When the user chooses one analysis module from the web page such as WGBS, the user must input several parameters according to the instructions provided. The web process, which was developed using a Struts and Spring framework, will then proceed with the user's request and generate an XML file to store the parameters provided by the user. At the same time, it will insert a record into the database to identify the new job. The workflow monitor process BIG Workflow will continually monitor the job's status from the database and will activate the data processing procedure if a new job is found. When the user previews the result on the web page, the web process will indicate the status of the job and show the appropriate results to the user.
The executable package includes PBS and standalone versions, which are available for download from our website and can be installed locally on a Linux-64 system. The executables include a Jar package and several configuration files. Users only need to write a configuration file and then start the Jar package to activate the task. Some essential tools described on the download page require installation to enable the system to run.
3) Simulation of bisulfite sequencing data
To simulate WGBS data, we first used DWGSIM software (version 0.1.7) (https://github.com/nh13/DWGSIM) to simulate NGS paired-end 80-bp reads with a 0.5% base-error rate on a whole-genome scale for two model organisms (zebrafish and rice). And the simulated data includes 5% random reads. The simulation parameters are -e 0.005 (base-error rate of the first read sequences) -E 0.005 (base-error rate of the second read sequences) -C 10 (10-fold coverage) -1 80 (length of the first read sequences) -2 80 (length of the second read sequences) -y 0.05 (5% random reads). In the second step, Cs are randomly converted to Ts for the first-read sequences of paired-end reads and Gs to ‘A’s for the second-read sequences of paired-end reads. The numbers of simulated reads include 89,278,622 and 24,677,386 pairs, respectively, and represent 10-fold coverage of the zebrafish and rice genomes. The numbers of random DNA sequences were 4,492,050 and 1,235,216 pairs, respectively. We trimmed 10 and 20 bases from the ends of simulated reads and generated 70 and 60 bp long reads.
To simulate RRBS data, first we scanned either the human (hg19) or mouse (mm9) genome and marked the positions of CCGGs for the Watson and Crick strands, and the distance between adjacent CCGGs should be ≥40 bp and ≤220 bp. Then we extracted at random 36-bp sequences that start with CGG (starting with CCGG and removing the first C). Next, we introduced randomly 0.5% incorrect bases into these 36-bp fragments and then imported 5% random DNA sequences. In the final step, we converted at random Cs to Ts in each read. The total numbers of simulated reads of human and mouse were 17,087,814 and 7,463,343, and the numbers of random DNA sequences were 854,403 and 373,182 reads, respectively.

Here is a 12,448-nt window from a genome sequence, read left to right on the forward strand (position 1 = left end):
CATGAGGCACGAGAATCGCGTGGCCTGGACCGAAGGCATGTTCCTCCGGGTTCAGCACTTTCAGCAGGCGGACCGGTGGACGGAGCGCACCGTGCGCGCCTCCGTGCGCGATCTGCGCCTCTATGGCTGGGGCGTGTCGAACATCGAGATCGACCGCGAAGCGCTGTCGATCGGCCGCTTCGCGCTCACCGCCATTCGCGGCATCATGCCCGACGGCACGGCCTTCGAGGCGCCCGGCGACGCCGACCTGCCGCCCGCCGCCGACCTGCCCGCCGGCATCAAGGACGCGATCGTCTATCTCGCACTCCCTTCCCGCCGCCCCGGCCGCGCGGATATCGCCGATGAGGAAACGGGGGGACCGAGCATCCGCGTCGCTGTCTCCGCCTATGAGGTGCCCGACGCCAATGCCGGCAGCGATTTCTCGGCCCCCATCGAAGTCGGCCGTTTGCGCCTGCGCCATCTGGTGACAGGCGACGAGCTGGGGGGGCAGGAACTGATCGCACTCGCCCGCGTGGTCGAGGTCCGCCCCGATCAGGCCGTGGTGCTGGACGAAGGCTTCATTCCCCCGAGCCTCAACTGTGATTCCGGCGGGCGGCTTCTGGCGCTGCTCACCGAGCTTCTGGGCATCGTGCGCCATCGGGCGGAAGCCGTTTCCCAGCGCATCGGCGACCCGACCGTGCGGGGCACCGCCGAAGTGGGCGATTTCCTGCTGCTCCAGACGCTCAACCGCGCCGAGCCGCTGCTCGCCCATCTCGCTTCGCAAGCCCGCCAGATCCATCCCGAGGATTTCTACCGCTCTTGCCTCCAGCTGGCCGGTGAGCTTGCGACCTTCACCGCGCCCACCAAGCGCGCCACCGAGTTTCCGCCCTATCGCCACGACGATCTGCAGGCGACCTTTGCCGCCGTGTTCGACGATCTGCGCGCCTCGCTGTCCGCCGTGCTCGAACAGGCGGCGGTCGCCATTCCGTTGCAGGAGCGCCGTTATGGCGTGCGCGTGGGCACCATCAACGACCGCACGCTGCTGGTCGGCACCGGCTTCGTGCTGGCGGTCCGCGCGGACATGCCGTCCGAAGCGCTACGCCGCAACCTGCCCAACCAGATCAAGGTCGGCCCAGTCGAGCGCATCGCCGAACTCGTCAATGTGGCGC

Results and Discussion
1) Evaluation of the mapping efficiency and accuracy of WBSA
Mapping reads to a reference genome is an important step for the analysis of bisulfite sequencing. We therefore compared WBSA with the two most popular mapping software packages, Bismark and BSMAP. The comparison includes the following variables: sequencing types (paired-end and single-end), read length (80, 70, 60, and 36 bp), data types (simulated data and actual data), and library types (WGBS and RRBS data). We simulated paired-end reads with different lengths of zebrafish and rice genomes for WGBS and single-end reads of human and mouse genomes for RRBS (simulation methods are described in the Methods section). We used three methods (WBSA, BSMAP and Bismark) to align simulated and actual sequencing reads to their corresponding genomes. The results show that WBSA performed as effectively as BSMAP and Bismark. In contrast, WBSA mapping was more accurate and faster. The detailed results are presented in Table 4–6.
For mapping simulated WGBS paired-end data with different lengths, the three mapping methods had a false-positive rate of zero. BSMAP ran the fastest, followed by WBSA, and Bismark. However, WBSA produced the highest mapped rates, the correctly mapped rates, and the lowest false negative rates. The correctly mapped rate is the ratio of the correctly mapped simulated reads to the total simulated reads, and the false negative rate is the ratio of the simulated unmapped, nonrandom reads to total simulated reads. There was little difference in memory use among the methods (Table 4).
For mapping simulated RRBS single-end data, memory use, mapping times, mapped rates, correctly mapped rates, false negative rates, false positive rates of the WBSA and BSMAP methods were similar. Each out-performed Bismark (Table 5).